Stay at the Swansea Motel, next to a bus stop on the Old Pacific Highway, south of the bridge! There is a McDonald's a short walk inland, which might suit me if I am hungry between lessons!

Drink at Swansea Hotel.



SUMMERLAND POINT
Gwandalan Houseboats

WHILE TECHNICALLY being part of the Central Coast, the twin suburbs of Summerland Point and Gwandalan hug the southern foreshore of Lake Macquarie. The powerful owl resides here, and there is an Institute of Sport facility too. Boats (including one houseboat!), blue water, blue skies... distant realms, it is always interesting for me to go back there, and recall past days. As places go, it is a nice place to base yourself, if you want to dream of other worlds.

TERRIGAL |
Photo courtesy Chocolatesuze



WARNERS BAY |


YARRAMALONG |

THE YARRAMALONG VALLEY OPENS LIKE A FRACTAL IN THE NORTH-WEST PART OF THE WYONG SHIRE... Horses, turf farms, home of TreeTops Adventure Park, which is located in the Ourimbah State Forest. It is just across the road from the Yarramalong Valley Horse Farm Stay, a popular wedding venue. While kids might be inclined to dangle from the trees, adults are drawn to the bushwalking and camping opportunities in the area: it took Marek Blas one hour and 37 minutes to complete the Ourimbah State Forest Loop. This is the original "Happy Valley" territory, and one might stumble upon a possible illegal Rave party while wandering around. is is just one festival oany. For a more comprehensive list of Australian festivals and here.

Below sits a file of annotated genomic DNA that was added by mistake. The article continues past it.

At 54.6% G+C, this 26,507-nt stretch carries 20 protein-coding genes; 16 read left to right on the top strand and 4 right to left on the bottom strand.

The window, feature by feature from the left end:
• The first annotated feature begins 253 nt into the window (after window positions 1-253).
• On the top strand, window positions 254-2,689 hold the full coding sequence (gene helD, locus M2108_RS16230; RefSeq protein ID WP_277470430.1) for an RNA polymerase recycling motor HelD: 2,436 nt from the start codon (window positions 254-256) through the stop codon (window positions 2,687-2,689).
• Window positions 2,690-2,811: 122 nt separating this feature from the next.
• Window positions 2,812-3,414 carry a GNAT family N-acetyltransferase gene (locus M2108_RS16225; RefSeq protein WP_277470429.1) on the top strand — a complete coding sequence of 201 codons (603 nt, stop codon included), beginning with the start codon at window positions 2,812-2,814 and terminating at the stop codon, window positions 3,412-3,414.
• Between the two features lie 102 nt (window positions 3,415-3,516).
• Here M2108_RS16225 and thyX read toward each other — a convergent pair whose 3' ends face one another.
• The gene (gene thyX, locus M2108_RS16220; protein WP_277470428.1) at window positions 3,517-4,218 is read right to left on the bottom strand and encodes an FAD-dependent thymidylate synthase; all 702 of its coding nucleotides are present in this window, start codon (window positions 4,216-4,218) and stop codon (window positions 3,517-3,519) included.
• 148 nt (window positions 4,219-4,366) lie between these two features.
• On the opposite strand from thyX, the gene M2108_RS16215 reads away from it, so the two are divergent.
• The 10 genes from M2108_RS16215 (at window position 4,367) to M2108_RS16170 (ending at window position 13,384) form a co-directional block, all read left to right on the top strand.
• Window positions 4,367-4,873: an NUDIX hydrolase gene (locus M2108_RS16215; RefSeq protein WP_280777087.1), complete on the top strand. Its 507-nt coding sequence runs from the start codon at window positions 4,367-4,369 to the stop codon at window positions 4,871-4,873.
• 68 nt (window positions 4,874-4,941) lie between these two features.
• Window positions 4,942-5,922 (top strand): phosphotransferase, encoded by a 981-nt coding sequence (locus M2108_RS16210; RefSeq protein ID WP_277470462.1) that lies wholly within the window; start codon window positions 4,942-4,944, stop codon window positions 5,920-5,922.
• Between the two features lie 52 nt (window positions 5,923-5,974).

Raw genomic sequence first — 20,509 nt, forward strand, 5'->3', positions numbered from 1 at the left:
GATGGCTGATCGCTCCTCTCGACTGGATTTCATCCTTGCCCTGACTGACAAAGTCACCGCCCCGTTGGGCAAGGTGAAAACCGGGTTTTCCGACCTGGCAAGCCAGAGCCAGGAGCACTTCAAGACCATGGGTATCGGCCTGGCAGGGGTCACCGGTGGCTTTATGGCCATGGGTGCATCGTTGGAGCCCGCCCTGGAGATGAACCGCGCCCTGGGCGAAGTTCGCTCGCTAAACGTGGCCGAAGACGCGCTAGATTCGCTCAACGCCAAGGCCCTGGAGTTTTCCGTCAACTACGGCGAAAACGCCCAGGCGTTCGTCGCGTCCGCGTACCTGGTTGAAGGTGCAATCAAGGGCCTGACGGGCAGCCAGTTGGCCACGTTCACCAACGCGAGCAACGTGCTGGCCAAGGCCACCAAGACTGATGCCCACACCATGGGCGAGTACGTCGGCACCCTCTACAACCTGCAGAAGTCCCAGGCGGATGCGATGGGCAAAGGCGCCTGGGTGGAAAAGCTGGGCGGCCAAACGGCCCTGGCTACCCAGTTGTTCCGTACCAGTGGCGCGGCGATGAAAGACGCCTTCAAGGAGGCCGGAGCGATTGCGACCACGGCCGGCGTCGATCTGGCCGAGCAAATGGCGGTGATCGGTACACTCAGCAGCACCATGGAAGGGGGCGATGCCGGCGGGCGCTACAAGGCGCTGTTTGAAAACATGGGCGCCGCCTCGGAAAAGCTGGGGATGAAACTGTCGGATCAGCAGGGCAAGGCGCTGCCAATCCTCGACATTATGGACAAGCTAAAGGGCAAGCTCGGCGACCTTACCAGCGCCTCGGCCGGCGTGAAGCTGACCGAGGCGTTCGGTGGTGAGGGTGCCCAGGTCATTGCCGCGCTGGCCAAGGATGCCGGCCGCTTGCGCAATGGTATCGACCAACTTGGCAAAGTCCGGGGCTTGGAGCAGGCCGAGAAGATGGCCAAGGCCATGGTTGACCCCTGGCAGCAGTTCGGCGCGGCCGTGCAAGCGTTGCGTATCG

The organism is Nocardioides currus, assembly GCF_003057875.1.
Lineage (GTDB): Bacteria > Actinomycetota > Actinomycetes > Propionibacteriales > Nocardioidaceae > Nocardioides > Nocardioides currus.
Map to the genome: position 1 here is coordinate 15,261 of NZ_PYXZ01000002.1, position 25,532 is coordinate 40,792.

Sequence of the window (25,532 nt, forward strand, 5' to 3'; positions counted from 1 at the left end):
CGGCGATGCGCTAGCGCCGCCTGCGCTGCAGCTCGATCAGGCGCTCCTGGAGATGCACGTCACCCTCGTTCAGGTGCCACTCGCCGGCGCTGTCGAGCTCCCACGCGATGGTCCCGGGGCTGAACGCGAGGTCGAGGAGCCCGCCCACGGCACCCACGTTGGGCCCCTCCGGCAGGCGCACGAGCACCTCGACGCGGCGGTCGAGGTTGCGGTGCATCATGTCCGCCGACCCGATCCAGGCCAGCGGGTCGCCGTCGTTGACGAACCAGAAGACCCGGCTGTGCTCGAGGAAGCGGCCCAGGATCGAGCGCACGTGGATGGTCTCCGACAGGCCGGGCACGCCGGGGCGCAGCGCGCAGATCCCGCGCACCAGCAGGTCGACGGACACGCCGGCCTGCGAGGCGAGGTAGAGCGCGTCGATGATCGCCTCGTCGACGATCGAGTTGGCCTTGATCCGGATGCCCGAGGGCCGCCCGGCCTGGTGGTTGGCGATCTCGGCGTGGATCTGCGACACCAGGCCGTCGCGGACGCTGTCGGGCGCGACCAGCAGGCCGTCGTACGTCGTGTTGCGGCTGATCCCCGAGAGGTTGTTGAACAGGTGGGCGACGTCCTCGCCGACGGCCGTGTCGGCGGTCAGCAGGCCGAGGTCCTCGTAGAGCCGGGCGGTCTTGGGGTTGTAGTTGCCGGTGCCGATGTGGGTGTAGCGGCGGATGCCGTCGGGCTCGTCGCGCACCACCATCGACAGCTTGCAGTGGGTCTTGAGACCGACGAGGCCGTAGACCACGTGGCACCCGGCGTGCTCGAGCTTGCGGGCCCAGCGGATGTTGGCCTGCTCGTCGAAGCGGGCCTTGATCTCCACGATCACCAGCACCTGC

--+- . Street markets are all the rage in Sydney, and Bondi Beach has its share. The Bondi Beach Market is held every Sunday in the grounds of Bondi Beach Public School (phone 02/9398 5486). At nearby Bondi Junction, a market is held from 10am-5pm in the Oxford Street Mall (phone 016/288 907.) There is also a night market held at Roscoe Mall on Campbell Pde, Thrusday-Sunday, from 5pm. The goods here are mainly cotten wear, jewellery and leather.
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WYEE |

The Wyee Nursery is said to be a good place to relax. They have conifers and talking cockatoos.



--+- If you have a working holiday visa, or are a student intending to work, you should obtain a tax file number (TFN). You can apply for this in person, or online at the Tax Office's